Cells attached to intrauterine devices (IUDs) release interferon (IFN) in the medium during incubation in vitro. Most of the IFN is released during the first hour suggesting that the cells had been previously induced and were probably already producing IFN in vivo. Characterization of the IFN indicates that most of it is of gamma-type with a trace of alpha. Production of IFN in the uterine fluid would represent a first example of the physiological IFN response and may serve to modulate some of the mechanisms preventing implantation of blastocyst. The actual presence of IFN in the uterine secretion remains to be demonstrated. PIP: IUDs were removed under aseptic conditions from 16 women at the 5th-6th day of the menstrual cycle after having been in situ for periods of 20-26 months. After removal, the tails of the devices were eliminated and cells attached to the IUDs were treated and analyzed. About 78% of the cells were macrophages, 19% neutrophils, 3% lymphocytes. The highest amount of interferon (IFN) was received from the medium during the 1st 80 minutes of incubation. There is a maximum increase in the kinetic of IFN release during the 1st hour followed by a slow progressive increase for the next 24 hours when it tends to level off. Antiviral activity was considerably acid-labile, insensitive to antihuman IFN-beta serum, slighly sensitive to antihuman IFN-alpha serum, and markedly sensitive to antihuman IFN-gamma serum. This indicates that cells attached to IUDs can produce IFN-gamma and probably a little IFN-alpha. The antiviral activity of IFN may also be useful in preventing spread of opportunistic viruses, and fungus infections in the endometrium. The presence of IFN in the uterine fluid may help modulate several mechanisms preventing implantations of the blastocyst.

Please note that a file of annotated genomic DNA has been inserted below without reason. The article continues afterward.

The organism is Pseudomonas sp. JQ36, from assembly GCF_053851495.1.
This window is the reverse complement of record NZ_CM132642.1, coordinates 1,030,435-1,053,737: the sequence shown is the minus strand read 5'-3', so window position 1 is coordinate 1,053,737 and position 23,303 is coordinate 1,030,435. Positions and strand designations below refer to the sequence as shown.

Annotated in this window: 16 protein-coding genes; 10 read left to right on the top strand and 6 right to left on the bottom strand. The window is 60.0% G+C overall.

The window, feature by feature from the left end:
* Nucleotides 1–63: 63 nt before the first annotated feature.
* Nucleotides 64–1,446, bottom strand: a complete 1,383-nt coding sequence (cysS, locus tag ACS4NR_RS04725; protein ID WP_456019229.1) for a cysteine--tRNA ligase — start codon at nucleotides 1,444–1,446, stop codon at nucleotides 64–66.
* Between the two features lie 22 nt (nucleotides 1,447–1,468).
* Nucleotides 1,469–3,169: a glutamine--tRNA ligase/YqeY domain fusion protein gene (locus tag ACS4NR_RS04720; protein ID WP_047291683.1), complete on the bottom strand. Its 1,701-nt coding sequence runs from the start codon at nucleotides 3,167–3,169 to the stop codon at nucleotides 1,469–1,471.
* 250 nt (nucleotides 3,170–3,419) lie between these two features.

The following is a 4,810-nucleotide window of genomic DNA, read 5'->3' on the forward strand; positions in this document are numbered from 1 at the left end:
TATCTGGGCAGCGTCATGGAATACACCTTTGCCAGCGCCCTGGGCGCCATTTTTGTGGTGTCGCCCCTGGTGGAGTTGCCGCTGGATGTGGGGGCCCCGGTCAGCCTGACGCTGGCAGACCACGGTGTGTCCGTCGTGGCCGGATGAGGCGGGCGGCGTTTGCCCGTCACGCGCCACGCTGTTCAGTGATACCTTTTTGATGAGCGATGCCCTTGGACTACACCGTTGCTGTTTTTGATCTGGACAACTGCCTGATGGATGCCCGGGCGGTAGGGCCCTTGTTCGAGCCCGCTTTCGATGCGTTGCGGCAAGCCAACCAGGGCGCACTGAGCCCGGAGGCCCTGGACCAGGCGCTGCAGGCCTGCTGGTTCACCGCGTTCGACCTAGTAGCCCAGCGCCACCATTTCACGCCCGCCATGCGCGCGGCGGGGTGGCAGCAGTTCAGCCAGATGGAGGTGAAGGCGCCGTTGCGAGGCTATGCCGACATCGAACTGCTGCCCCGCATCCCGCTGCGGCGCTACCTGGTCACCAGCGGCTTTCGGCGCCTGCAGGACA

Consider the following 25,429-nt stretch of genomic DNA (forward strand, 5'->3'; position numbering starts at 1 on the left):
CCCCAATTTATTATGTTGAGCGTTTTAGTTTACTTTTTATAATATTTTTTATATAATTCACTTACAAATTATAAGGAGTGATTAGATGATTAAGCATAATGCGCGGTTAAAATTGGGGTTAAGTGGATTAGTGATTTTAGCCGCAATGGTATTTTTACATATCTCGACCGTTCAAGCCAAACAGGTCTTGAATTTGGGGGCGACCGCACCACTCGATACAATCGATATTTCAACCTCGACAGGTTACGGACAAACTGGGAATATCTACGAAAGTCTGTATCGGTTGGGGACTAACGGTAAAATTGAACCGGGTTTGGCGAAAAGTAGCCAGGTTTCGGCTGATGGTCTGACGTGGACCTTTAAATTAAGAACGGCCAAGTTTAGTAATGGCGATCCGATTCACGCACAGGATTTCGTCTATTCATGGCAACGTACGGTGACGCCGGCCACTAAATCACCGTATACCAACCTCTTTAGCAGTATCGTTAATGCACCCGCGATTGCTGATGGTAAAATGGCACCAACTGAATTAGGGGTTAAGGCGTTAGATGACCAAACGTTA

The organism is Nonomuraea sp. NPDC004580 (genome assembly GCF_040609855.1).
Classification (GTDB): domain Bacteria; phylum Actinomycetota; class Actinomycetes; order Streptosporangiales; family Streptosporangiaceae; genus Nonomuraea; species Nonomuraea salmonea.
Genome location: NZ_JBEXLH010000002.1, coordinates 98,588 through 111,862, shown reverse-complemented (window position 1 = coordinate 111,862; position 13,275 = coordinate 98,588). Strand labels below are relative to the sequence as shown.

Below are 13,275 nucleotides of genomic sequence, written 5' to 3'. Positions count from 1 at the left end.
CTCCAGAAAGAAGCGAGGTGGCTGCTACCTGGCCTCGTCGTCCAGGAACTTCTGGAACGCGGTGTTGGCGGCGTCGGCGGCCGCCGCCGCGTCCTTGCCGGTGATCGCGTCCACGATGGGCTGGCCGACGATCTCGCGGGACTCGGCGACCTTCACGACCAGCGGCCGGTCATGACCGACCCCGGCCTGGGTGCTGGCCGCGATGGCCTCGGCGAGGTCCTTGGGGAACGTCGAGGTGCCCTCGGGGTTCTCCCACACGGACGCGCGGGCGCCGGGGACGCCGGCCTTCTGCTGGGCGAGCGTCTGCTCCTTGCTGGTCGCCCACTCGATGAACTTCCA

Bocci, V., Mogensen, K.e., Muscettola, M.M., Pacini, A., Ricci, L., Pessina, G.p., et al. (1983). Degradation of human 125I-interferon alpha by isolated perfused rabbit kidney and liver. JOURNAL OF LABORATORY AND CLINICAL MEDICINE, 101(6), 857-863.

Degradation of human 125I-interferon alpha by isolated perfused rabbit kidney and liver.

MUSCETTOLA, MARIA MICHELA;RICCI, LUANA;
1983

Abstract

Cells attached to intrauterine devices (IUDs) release interferon (IFN) in the medium during incubation in vitro. Most of the IFN is released during the first hour suggesting that the cells had been previously induced and were probably already producing IFN in vivo. Characterization of the IFN indicates that most of it is of gamma-type with a trace of alpha. Production of IFN in the uterine fluid would represent a first example of the physiological IFN response and may serve to modulate some of the mechanisms preventing implantation of blastocyst. The actual presence of IFN in the uterine secretion remains to be demonstrated. PIP: IUDs were removed under aseptic conditions from 16 women at the 5th-6th day of the menstrual cycle after having been in situ for periods of 20-26 months. After removal, the tails of the devices were eliminated and cells attached to the IUDs were treated and analyzed. About 78% of the cells were macrophages, 19% neutrophils, 3% lymphocytes. The highest amount of interferon (IFN) was received from the medium during the 1st 80 minutes of incubation. There is a maximum increase in the kinetic of IFN release during the 1st hour followed by a slow progressive increase for the next 24 hours when it tends to level off. Antiviral activity was considerably acid-labile, insensitive to antihuman IFN-beta serum, slighly sensitive to antihuman IFN-alpha serum, and markedly sensitive to antihuman IFN-gamma serum. This indicates that cells attached to IUDs can produce IFN-gamma and probably a little IFN-alpha. The antiviral activity of IFN may also be useful in preventing spread of opportunistic viruses, and fungus infections in the endometrium. The presence of IFN in the uterine fluid may help modulate several mechanisms preventing implantations of the blastocyst.
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Utilizza questo identificativo per citare o creare un link a questo documento: http://hdl.handle.net/11365/31666
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